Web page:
Now, in preparing this talk, I went back and looked at some of the guidelines published over the past 20 years or so, many of them are well known, and I’ll point out that GOLD initiative has a 2022 publication, the European Respiratory Society, the American Thoracic Society have something that’s a little older from 2017. But they’ve changed somewhat from their original approach 20 years ago and in their latest guidelines, they take an approach to using antibiotics and then deciding which ones based on local susceptibility. So, GOLD points out that if the patient has non-purulent sputum, a low C-reactive protein, no antibiotic is indicated; if you have the three cardinal symptoms, or especially if you have two of them including purulent sputum – you should use antibiotics based on the local susceptibilities. According to the European Respiratory Society, you probably should use antibiotics in ambulatory patients with an exacerbation based on local susceptibility. So, what I found was one of the newer online publications, which is high quality, it’s called ‘Up to Date’ – it’s by subscription, the information is frequently available through medical libraries, or hospitals. And this is written by experts, peer-reviewed and updated every three or four months, and they suggest that for a moderate AECOPD exacerbation without likelihood of penicillin-resistant pneumonia or pseudomonas – a macrolide or a second-generation cephalosporin should be considered; trimethyl sulfa as a second choice, and they feel doxycycline has lost enough coverage that it should not be used. For moderately severe cases, again without resistant organisms – the recommendations are amoxicillin clavulanate, or respiratory fluoroquinolones with moxifloxacin not recommended because of its diminished gram-negative coverage compared to levofloxacin and ciprofloxacin. For moderate to severe cases with significant penicillin-resistant pneumococcal or Pseudomonas – respiratory fluoroquinolones is the choice. The British actually put in combination with an amoxicillin agent for some of the respiratory pathogens. Again, this is reflected somewhat in the Spanish guidelines for 2021 – they recommend respiratory fluoroquinolones or if Pseudomonas is present in anti-Pseudomonas or beta lactam, which generally means an intravenous agent or a respiratory fluoroquinolones. The National Institute for Health and Care Excellence (NICE) in the UK starts with amoxicillin or doxycycline or clarithromycin, but again reaches the same place with respiratory fluoroquinolones.
Now when you compare non-fluoroquinolone antibiotics with fluoroquinolones for AECOPD, there’s some important differences to keep in mind. Non-fluoroquinolones may be narrower in spectrum. This can be helpful in preventing overgrowth of yeast, or C.difficile. The cost of some of the non-specific agents like amoxicillin is less than fluoroquinolones. On the other hand, significant numbers of patients will complain of penicillin, amoxicillin, or sulfa allergies. Specific toxicities for example, the risk of renal failure with agents such as sulfa drugs in the elderly patient may be a contraindication to its use. And finally, most non-fluoroquinolone antibiotics, particularly oral ones do not cover Mycobacterium tuberculosis (TB). This is in fact an advantage because in areas with a high endemic TB rate, if TB is the differential diagnosis, non-fluoroquinolones are unlikely to mask a TB infection, whereas fluoroquinolones might delay the presentation of TB. The fluoroquinolones, however, are very convenient. Levofloxacin for example, is once a day and a variety of doses. They’re generally well tolerated, though there are specific toxicities to keep in mind. For example, tendinitis with fluoroquinolones, they cover many antibiotic resistant AECOPD pathogens as we’ve discussed; and the pharmacokinetics i.e., the ability to achieve a very high tissue and lung level with a single dose is very helpful in being effective and decreasing the number of organisms present in the lungs, and this may translate to a longer period before relapse of infection. Recommendations for fluoroquinolones – avoid any antimicrobial agent in mild AECOPD unless you suspect infection, for example, fever, no local antibiotic susceptibility patterns, both for your area, your institution and your patient. Consider the fluoroquinolones in an at-risk patient – these are the ones who are becoming severely ill, and also considered their risk factors who are resistant to organisms, such as prior antibiotics, hospitalization, or known colonization. Educate the patient and family about the use of COPD drugs including antibiotics. And if tuberculosis is in the differential diagnosis, either send cultures for MTB or watch the patient more carefully for evaluation for TB if they’re worsening.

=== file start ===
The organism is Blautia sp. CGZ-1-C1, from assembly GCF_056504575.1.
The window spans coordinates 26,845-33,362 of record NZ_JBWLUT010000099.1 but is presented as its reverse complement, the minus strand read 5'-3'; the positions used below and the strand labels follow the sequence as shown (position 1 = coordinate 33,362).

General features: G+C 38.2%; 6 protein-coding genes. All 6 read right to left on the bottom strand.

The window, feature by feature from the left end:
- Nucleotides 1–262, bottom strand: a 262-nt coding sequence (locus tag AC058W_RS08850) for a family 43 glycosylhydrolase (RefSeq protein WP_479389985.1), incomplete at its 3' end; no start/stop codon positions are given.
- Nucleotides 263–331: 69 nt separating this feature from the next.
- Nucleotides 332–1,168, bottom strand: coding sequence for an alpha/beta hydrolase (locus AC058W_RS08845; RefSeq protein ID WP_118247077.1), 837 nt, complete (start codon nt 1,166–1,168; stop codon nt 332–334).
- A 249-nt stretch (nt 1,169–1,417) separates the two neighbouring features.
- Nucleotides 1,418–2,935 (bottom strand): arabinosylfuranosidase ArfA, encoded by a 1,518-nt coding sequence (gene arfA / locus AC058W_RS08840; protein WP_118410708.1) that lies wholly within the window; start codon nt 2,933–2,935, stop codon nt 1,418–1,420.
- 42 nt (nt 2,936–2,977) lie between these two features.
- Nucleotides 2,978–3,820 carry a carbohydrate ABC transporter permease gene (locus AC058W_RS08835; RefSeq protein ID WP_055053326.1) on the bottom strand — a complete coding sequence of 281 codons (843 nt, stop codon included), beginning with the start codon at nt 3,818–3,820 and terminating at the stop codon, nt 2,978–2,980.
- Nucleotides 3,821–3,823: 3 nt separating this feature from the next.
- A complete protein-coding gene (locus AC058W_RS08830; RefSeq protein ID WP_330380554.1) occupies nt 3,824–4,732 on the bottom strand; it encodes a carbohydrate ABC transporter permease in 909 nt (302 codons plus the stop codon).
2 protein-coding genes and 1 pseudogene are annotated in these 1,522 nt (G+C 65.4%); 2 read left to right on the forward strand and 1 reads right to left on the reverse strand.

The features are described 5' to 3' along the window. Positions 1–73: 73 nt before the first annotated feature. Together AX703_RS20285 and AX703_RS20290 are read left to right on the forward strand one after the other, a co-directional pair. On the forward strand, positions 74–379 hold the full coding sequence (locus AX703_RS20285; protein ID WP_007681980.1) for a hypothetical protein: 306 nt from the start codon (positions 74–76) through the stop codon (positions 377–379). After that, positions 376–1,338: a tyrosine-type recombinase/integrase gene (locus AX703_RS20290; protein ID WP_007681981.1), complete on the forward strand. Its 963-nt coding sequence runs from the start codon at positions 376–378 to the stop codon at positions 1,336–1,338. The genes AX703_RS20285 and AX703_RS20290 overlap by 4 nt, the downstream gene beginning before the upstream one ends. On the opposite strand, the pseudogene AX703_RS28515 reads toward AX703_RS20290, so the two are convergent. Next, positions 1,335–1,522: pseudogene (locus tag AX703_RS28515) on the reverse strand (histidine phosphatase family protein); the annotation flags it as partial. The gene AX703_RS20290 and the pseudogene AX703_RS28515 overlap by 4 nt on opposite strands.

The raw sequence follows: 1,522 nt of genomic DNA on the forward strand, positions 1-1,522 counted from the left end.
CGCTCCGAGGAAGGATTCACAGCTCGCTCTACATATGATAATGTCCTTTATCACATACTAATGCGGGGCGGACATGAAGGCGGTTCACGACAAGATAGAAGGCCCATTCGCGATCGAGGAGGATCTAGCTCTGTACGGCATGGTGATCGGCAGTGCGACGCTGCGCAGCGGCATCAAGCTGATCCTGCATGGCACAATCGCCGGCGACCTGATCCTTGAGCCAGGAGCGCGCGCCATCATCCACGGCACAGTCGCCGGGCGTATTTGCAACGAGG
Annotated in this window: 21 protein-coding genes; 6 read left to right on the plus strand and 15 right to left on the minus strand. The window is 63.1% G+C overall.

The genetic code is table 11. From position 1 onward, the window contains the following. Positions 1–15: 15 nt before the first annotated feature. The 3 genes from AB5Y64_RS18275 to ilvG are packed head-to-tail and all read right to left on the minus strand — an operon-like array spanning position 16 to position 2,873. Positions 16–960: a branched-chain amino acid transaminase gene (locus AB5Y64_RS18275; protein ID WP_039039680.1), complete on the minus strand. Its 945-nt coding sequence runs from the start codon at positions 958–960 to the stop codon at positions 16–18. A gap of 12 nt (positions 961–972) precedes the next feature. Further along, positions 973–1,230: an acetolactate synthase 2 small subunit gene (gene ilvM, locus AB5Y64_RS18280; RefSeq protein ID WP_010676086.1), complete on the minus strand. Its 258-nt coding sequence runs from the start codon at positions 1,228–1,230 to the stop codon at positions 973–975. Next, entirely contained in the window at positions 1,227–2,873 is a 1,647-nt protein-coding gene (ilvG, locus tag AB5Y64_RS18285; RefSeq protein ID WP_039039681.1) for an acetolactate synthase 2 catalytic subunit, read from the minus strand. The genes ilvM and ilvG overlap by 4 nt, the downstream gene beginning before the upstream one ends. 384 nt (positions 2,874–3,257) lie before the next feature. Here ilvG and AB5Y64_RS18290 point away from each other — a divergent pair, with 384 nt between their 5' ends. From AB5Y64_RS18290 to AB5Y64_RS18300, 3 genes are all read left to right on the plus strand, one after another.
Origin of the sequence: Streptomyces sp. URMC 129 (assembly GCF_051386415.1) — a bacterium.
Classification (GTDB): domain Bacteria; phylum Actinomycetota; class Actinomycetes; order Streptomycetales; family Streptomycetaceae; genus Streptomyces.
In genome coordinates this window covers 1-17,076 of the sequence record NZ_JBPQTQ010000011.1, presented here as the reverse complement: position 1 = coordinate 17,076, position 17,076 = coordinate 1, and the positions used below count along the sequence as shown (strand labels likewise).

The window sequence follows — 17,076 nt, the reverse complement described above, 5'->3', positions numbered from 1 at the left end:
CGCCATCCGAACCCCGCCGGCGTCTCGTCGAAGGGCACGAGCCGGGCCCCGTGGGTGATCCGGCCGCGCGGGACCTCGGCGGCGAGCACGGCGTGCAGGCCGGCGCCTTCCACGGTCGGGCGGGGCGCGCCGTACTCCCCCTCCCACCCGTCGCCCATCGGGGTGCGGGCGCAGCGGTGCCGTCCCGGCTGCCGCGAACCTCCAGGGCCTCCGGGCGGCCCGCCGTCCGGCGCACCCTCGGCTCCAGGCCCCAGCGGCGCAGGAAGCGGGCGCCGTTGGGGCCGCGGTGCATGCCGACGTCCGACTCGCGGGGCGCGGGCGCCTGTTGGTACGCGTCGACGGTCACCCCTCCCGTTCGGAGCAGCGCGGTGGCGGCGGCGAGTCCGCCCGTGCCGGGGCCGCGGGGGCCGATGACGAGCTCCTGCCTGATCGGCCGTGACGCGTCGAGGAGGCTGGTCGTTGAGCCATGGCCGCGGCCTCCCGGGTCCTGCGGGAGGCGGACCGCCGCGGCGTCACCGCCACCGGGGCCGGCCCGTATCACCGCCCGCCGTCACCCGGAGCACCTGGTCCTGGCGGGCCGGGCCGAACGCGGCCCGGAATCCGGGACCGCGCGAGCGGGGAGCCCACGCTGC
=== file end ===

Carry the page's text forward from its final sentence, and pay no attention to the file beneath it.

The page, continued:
And this just shows some older data, which indicates that when penicillin, macrolides or cephalosporins are used to treat AECOPD, the average days to relapse is about 2-2.5 weeks; fluoroquinolones are somewhat longer, 26 days. Again, the important thing is to get the patient better and get them to follow a good maintenance regimen of broncho dilators, and so forth.